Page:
Letters to the Editor – Week of Sept. 4

Women’s Caucus backs LASD-BCS conversation

The Los Altos Women’s Caucus is dedicated to increasing community engagement in our governing processes and spreading factual information about issues that are of importance to the Los Altos community.

Recently, on June 4, we sponsored a meeting to foster citizen understanding of the basic issues facing the Los Altos School District and Bullis Charter School. We felt there was a lack of information available to Los Altans on how the two systems function and interact and did our best to provide information about how each operates, the laws governing their operations and the impact each has on the other. About 100 people attended the meeting and learned about finances, student populations, Proposition 39 and its processes and requirements, governance of the two entities and how the education code provides for charter schools.

As a promised follow-up to the June meeting, there has been a serious attempt to answer the questions that were prompted by the audience. Both the district and Bullis Charter School have been in consultation with our researchers. As anyone who works on these issues knows, the problems and answers are complicated. The live video of the meeting in June as well as the questions and answers are both posted on our website at losaltoswomenscaucus.org.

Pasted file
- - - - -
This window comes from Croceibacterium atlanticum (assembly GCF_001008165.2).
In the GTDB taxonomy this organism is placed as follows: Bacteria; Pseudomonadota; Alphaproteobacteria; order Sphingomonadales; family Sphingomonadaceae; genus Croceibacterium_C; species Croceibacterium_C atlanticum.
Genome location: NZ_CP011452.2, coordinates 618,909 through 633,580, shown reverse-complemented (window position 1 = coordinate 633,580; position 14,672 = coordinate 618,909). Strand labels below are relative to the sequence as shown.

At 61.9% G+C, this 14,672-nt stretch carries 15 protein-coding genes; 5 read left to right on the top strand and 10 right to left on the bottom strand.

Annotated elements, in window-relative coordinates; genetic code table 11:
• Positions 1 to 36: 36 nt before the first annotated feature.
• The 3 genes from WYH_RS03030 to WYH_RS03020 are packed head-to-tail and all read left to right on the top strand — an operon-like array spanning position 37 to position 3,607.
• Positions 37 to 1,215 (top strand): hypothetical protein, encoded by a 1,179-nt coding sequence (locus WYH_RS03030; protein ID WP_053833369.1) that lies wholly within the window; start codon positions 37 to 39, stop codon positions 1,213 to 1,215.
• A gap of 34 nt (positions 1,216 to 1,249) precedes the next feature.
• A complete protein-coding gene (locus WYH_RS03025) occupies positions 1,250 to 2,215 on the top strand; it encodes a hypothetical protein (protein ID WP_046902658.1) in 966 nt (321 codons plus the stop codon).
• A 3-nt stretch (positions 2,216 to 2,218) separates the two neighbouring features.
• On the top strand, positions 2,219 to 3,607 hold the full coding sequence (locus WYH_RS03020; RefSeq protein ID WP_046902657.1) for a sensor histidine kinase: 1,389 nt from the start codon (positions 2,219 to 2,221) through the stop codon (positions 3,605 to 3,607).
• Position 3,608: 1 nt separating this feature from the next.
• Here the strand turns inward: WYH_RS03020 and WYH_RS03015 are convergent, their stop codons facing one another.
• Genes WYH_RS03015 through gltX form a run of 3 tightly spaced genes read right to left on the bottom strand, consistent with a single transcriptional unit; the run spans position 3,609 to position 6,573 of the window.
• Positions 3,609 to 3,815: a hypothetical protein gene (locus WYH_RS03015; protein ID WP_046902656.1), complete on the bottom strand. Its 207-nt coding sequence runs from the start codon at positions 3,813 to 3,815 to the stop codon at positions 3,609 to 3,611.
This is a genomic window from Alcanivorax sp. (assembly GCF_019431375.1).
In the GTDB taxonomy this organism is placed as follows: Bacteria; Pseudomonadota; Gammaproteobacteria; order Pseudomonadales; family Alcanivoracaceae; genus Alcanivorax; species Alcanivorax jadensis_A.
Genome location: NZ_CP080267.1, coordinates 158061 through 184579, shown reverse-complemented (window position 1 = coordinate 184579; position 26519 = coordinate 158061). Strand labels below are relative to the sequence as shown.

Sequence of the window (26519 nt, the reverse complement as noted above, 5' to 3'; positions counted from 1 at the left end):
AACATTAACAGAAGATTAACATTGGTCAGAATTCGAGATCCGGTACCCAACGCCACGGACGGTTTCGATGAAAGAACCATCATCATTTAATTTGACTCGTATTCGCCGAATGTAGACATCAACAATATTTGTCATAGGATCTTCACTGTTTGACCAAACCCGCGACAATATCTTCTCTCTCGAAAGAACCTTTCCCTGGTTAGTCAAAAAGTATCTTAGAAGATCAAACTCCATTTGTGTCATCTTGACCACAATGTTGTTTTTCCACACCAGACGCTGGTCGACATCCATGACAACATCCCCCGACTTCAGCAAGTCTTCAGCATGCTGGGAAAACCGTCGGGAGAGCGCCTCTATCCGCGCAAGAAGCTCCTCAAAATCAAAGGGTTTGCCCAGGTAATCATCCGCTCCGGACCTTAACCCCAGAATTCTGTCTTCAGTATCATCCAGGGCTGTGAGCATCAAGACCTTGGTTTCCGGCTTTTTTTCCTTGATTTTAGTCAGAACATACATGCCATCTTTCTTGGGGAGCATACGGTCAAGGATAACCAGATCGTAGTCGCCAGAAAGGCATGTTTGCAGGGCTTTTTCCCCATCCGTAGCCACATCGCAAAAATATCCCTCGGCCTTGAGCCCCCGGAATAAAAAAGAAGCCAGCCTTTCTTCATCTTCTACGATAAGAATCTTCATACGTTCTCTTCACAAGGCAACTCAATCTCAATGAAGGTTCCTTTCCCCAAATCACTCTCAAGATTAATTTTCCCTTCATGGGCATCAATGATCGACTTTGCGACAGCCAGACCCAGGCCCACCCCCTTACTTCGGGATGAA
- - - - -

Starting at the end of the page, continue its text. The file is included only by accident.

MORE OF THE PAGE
The Los Altos School District will be sponsoring public hearings this fall with a focus on the location and size of Bullis Charter School.

We encourage the public to notice and attend the public hearings and hope that the material we have provided will help the conversation.

The Los Altos Women’s Caucus: Marge Bruno, Robin Abrams, Jane Reed, Susan Mensinger, Marie Young, Neysa Fligor and Emily Thurber

Reinstate televised city council meetings

The loss of the cable channel that televised city council meetings is disastrous for Los Altans who care about their government.

We who watch it regularly to understand local developments need access to this. No matter the reason for being unable to attend in person, this resource is a gift that must not be taken away.

Many of us have missed this eye on our government. Please reinstate the televised meeting in its appropriate setting so that we may stay informed.

Elizabeth (Betsy) Reeves

Los Altos

Downtown boasts ample parking

I agree it’s time to get over parking fixations (“Downtown needs to get over parking fixation,” Aug. 7). Downtown is vibrant with ample parking and lots of outdoor dining in front of eateries.

I like the slanted parking; it allows for more cars to be parked. There’s slanted parking on most of Main Street, but not all. To my knowledge, there’s not been any bicyclists injured by a car pulling out of those spots. Drivers can be just as unaware parking parallel.

Los Altos is similar to downtown Menlo Park (Santa Cruz Avenue): some slanted parking, some parallel, and parking plazas behind many businesses.

Downtown unfriendly to cyclists? I think most downtowners drive or walk there, rather than bike. Unless, of course, they’re part of the Foothill Expressway cyclists who mostly come for morning coffee.

Another thing: You mention that people headed to downtown might actually use Uber or Lyft to get there. Hmm … I question that. Los Altos is a family-friendly downtown. Very different from Mountain View and other nearby downtowns. What’s really different about Los Altos is that it’s not right off El Camino Real, as are downtown Mountain View, Palo Alto, Menlo Park and others. Being right off El Camino would add even more vibrancy, I imagine.

Rita Cartalano

Los Altos

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